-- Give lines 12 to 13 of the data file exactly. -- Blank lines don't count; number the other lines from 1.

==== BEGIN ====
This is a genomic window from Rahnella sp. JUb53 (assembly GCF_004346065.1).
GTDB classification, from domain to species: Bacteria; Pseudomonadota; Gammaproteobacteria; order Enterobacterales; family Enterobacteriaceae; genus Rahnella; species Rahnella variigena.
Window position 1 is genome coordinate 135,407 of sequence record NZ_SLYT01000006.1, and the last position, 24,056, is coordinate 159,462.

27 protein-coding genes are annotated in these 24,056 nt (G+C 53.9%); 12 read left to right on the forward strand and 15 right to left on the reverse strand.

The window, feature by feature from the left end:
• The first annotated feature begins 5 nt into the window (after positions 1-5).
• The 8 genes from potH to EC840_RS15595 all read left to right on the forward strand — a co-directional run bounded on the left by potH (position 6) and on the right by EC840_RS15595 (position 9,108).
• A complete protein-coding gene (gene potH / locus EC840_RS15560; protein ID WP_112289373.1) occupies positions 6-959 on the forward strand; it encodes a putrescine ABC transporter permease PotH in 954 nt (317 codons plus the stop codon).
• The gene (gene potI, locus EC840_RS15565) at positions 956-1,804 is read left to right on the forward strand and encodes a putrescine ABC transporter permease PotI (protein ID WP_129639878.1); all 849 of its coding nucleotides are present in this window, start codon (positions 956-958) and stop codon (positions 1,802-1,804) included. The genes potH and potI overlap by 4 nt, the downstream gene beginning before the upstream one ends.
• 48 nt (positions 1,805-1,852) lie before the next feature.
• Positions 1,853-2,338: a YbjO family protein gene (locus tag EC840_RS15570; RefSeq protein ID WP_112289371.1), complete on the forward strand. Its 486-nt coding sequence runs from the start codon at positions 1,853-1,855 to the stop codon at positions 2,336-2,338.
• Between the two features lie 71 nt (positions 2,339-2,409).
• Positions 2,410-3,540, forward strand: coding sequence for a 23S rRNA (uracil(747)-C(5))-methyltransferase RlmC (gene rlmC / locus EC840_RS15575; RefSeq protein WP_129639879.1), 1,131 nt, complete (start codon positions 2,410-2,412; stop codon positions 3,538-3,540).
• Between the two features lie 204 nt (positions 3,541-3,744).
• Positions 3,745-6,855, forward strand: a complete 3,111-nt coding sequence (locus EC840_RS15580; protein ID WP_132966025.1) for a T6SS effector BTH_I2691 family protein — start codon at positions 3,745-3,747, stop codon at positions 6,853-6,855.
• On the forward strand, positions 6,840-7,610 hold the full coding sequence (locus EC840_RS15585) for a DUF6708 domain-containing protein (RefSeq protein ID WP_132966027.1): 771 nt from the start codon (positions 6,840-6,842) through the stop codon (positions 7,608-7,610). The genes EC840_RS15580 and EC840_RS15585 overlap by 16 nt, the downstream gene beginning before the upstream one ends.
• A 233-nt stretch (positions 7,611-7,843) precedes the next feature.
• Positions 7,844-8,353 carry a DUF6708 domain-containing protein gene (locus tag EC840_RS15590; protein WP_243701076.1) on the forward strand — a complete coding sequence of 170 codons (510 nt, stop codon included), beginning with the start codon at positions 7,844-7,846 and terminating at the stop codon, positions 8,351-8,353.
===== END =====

• Between the two features lie 71 nt (positions 2,339-2,409).
• Positions 2,410-3,540, forward strand: coding sequence for a 23S rRNA (uracil(747)-C(5))-methyltransferase RlmC (gene rlmC / locus EC840_RS15575; RefSeq protein WP_129639879.1), 1,131 nt, complete (start codon positions 2,410-2,412; stop codon positions 3,538-3,540).